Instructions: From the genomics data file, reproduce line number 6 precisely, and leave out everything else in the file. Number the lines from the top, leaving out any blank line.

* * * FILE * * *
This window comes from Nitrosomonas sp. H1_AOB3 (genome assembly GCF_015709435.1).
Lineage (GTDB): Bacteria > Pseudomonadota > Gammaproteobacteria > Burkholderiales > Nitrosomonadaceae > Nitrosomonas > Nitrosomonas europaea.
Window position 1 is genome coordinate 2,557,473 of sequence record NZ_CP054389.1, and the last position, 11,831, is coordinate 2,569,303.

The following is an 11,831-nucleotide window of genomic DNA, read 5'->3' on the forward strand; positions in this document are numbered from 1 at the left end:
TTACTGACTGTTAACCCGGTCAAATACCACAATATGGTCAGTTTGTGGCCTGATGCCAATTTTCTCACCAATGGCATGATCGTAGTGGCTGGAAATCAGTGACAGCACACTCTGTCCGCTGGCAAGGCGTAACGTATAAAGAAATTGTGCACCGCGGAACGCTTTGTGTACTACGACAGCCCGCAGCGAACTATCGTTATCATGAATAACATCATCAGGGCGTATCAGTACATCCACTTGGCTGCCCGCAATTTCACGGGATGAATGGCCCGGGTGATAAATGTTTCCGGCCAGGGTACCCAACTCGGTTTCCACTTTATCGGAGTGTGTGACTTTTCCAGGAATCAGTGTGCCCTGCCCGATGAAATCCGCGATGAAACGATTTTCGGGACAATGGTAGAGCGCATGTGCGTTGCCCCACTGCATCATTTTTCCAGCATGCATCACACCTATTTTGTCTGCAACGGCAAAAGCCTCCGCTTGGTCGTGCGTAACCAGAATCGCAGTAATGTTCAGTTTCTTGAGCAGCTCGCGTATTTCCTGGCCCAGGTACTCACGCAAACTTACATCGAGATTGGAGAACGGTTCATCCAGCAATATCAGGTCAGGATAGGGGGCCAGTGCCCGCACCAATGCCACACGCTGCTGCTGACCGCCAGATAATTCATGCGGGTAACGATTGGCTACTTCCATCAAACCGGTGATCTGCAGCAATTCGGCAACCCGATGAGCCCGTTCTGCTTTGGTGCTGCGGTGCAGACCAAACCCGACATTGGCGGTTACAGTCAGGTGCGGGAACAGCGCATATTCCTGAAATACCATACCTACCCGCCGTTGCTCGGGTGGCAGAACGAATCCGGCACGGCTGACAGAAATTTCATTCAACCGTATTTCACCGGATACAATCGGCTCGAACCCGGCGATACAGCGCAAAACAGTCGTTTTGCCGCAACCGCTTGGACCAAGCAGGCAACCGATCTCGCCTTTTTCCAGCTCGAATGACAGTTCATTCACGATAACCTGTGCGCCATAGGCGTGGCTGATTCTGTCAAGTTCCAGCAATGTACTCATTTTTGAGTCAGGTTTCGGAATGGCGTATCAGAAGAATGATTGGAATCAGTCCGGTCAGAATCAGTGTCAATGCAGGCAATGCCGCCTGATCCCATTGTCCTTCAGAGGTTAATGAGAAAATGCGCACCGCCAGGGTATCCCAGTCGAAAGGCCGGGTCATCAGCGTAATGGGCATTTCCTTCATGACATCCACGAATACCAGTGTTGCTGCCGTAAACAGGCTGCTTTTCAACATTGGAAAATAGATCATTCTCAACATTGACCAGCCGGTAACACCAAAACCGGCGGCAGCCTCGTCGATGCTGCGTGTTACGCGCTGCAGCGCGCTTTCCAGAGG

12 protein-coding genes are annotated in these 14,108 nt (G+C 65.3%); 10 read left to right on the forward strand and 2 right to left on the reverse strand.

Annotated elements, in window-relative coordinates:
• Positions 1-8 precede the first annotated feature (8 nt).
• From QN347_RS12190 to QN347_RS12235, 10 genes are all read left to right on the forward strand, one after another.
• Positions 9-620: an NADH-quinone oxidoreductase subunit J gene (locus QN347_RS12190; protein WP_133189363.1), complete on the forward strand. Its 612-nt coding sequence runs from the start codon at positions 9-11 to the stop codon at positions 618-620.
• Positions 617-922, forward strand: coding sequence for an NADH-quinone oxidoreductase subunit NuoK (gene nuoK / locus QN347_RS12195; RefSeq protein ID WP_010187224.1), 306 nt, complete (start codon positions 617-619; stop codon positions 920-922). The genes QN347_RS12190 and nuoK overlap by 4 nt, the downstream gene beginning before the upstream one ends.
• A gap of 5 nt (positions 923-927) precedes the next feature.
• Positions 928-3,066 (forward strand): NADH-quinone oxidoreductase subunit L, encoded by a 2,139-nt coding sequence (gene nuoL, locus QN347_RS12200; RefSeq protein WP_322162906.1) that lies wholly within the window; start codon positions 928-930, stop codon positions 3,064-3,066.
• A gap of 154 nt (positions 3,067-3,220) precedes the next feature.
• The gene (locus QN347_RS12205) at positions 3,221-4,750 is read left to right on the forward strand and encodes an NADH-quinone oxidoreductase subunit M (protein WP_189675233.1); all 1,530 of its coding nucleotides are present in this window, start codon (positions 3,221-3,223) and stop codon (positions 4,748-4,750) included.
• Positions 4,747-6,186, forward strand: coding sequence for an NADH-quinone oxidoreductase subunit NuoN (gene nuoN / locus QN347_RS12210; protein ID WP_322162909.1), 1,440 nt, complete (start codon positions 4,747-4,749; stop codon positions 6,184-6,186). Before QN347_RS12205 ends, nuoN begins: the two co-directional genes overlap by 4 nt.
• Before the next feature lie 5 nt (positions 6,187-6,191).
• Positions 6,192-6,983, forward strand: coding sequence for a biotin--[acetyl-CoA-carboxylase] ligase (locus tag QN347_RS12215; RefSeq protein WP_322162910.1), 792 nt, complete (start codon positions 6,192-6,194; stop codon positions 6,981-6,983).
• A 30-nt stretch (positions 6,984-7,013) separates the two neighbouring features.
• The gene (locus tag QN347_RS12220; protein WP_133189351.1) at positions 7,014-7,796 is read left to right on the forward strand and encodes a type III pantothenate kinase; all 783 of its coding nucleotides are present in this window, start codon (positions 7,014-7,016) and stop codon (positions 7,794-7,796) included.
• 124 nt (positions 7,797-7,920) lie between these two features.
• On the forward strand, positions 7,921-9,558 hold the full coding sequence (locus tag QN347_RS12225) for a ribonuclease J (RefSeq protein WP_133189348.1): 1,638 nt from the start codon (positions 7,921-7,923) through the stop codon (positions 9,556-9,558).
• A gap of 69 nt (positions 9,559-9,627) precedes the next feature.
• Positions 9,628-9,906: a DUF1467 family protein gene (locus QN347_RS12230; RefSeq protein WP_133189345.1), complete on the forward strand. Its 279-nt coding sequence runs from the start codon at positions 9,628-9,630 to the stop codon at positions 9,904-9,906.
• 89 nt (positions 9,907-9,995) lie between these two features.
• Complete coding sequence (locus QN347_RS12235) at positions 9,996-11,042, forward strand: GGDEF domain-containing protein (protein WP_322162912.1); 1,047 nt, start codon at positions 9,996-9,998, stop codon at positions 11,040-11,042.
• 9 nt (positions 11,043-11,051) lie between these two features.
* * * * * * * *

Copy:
12 protein-coding genes are annotated in these 14,108 nt (G+C 65.3%); 10 read left to right on the forward strand and 2 right to left on the reverse strand.